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P-10 How do the prognostic perceptions of parents, and its concordance with those of HCPs, influence decisions about goals of care in children with life-limiting illnesses?
  1. Yasmin Tahsin,
  2. Sandra Varey and
  3. Amy Gadoud
  1. Lancaster Medical School, Faculty of Health and Medicine, Lancaster University; Division of Health Research, Faculty of Health and Medicine, Lancaster University


Background The prevalence of children with life-limiting conditions is set to increase, resulting in an increased number of parents being involved in their child’s treatment decisions. These decisions are influenced by the medical information conveyed and their own evaluations of this knowledge. The aim of this review was to explore the alignment between parental and Healthcare professional (HCP) prognostic perceptions and treatment preferences, whilst presenting possible explanations for any differing opinions.

Methods A literature search, using the databases: Medline, Trip, PubMed, PsychINFO and EMBASE was conducted. The inclusion criterion applied was – published since 2000, written in English, focused on children of 0–18 years. Peer reviewed data on the prognostic perceptions of parents and HCPs, and their goals of treatment for children with life limiting condition were selected.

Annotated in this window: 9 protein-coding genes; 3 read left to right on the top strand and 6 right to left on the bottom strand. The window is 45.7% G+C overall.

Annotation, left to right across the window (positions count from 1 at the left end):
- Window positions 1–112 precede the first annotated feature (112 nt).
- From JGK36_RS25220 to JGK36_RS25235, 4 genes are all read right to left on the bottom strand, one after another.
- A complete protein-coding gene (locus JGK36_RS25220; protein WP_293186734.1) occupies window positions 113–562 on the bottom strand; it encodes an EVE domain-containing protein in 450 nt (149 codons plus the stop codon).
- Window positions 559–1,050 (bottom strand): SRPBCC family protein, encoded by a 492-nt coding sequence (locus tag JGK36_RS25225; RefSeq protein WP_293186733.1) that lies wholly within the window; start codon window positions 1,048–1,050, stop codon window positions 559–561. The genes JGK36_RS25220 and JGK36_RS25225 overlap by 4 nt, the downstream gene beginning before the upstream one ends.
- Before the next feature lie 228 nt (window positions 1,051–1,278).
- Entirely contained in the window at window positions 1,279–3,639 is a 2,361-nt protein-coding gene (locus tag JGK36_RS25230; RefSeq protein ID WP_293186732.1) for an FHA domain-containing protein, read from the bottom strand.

Results Overall, in the eleven papers included there was a lack of parental prognostic understanding with a poor alignment to the prognostic views of HCPs. Parents promoted more aggressive treatment options relative to HCPs more palliative approach. This is hypothesised to result from particularly fathers remaining hopeful for a cure. Studies showed discrepancies remained after prognostic conversations were held between parent’s and HCPs, with others indicating parents’ insight of there being no cure resulted before being openly disclosed by a HCP.

Conclusions This study postulates poor prognostic insight may arise from a lack of open communication, resulting in parents advocating for more aggressive treatment with hope of finding a cure. However, given the cross-sectional nature of the studies, this review is only able to suggest these correlations. Future studies are recommended to explore the trajectory of parental prognostic understanding and how it is influenced by communication with HCPs.

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